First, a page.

Graduate School of Business
3022 Broadway, Uris Hall 622
New York, NY 10027
NBER Program Affiliations:
NBER Affiliation: Faculty Research Fellow
NBER Working Papers and Publications
|October 2017||Vertical Integration, Supplier Behavior, and Quality Upgrading among Exporters|
with Christopher Hansman, Gianmarco León, Matthieu Teachout: w23949
We study the relationship between exporters' organizational structure and output quality. If only input quantity is observable, theory predicts that vertical integration may be necessary to incentivize suppliers to increase input quality. Using data on suppliers' behavior, supplier ownership, supply transactions, and manufacturers' output by quality grade and exports from the Peruvian fishmeal industry, we show the following. After integrating with the plant being supplied and losing access to alternative pay-per-kilo buyers, suppliers take more quality-increasing and less quantity-increasing actions. Integration consequently causally increases output quality, and manufacturers integrate suppliers when facing high relative demand for high quality grades.
|July 2017||The Arrival of Fast Internet and Employment in Africa|
with Jonas Poulsen: w23582
To show how fast Internet affects employment in Africa, we exploit the gradual arrival of submarine Internet cables on the coast and maps of the terrestrial cable network. Robust difference-in-differences estimates from three datasets covering 12 countries show large positive effects on employment rates—also for less educated worker groups—with little or no job displacement across space. The sample-wide impact is driven by increased employment in higher-skill occupations, but less educated workers’ employment gain less so. Firm level data available for some countries indicate that increased firm entry, productivity, and exporting contribute to higher net job-creation. Average incomes rise.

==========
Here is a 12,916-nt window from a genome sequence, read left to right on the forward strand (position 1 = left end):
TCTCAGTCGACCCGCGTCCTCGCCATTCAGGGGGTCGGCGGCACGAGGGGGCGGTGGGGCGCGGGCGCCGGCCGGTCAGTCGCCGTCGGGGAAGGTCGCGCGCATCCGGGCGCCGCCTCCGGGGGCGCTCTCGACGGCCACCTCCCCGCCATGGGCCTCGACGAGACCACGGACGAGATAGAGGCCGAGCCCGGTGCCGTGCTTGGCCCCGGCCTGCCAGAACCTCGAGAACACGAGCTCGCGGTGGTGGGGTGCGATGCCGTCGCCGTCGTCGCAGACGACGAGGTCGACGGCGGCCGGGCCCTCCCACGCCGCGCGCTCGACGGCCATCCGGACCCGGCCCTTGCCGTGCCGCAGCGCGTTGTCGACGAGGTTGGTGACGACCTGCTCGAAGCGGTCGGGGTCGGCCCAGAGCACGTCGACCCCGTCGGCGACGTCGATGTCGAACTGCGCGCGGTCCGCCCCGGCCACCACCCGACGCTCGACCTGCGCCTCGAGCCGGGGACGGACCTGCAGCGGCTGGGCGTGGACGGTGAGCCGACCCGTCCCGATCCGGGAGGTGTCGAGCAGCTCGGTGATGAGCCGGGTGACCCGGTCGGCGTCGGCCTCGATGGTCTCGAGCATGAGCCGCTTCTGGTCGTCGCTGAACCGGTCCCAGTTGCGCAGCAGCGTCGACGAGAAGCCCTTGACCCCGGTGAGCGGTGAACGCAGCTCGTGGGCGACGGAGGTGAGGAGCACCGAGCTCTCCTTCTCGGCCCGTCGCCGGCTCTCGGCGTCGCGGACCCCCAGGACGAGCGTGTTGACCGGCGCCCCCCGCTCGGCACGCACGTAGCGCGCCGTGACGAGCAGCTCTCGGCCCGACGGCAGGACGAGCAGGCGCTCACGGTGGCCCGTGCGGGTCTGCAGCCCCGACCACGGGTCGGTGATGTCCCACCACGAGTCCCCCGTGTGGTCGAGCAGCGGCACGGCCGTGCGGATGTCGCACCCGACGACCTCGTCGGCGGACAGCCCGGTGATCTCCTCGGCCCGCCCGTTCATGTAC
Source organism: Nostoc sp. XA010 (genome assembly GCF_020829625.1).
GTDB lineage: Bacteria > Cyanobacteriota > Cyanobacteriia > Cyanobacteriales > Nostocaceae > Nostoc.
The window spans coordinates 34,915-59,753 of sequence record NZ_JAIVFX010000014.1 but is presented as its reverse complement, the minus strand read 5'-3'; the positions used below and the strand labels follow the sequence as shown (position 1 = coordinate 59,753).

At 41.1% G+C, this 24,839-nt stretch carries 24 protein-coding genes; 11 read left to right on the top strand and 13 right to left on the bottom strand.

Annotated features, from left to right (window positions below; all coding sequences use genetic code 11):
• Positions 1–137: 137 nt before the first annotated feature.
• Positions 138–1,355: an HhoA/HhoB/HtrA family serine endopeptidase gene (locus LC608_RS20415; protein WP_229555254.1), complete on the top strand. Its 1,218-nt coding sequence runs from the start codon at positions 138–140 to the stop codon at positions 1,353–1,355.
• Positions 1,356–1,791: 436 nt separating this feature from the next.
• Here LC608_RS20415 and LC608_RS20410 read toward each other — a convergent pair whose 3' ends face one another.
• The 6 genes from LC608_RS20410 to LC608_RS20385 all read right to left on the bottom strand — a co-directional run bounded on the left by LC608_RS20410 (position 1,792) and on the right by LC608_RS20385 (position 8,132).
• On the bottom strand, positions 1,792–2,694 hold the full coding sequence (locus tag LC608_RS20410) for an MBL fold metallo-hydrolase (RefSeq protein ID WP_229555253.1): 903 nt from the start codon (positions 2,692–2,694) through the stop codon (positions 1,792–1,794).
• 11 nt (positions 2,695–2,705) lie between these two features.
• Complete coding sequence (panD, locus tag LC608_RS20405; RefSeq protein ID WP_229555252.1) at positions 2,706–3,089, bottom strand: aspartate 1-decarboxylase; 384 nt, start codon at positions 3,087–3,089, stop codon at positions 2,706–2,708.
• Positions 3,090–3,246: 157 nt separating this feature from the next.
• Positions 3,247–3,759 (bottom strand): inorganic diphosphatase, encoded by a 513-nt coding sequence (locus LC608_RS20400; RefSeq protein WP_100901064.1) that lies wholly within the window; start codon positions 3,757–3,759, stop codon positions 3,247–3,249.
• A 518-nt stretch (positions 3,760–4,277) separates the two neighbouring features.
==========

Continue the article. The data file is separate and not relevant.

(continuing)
|April 2017||Individuals and Organizations as Sources of State Effectiveness, and Consequences for Policy|
with Michael Carlos Best, David Szakonyi: w23350
How much of the variation in state effectiveness is due to the individuals and organizations responsible for implementing policy? We investigate this question and its implications for policy design in the context of public procurement, using a text-based product classification method to measure bureaucratic output. We show that effective procurers lower bid preparation/submission costs, and that 60% of within-product purchase-price variation across 16 million purchases in Russia in 2011-2015 is due to the bureaucrats and organizations administering procurement processes. This has dramatic policy consequences. To illustrate these, we study a ubiquitous procurement policy: bid preferences for favored firms (here domestic manufacturers). The policy decreases overall entry and increases prices...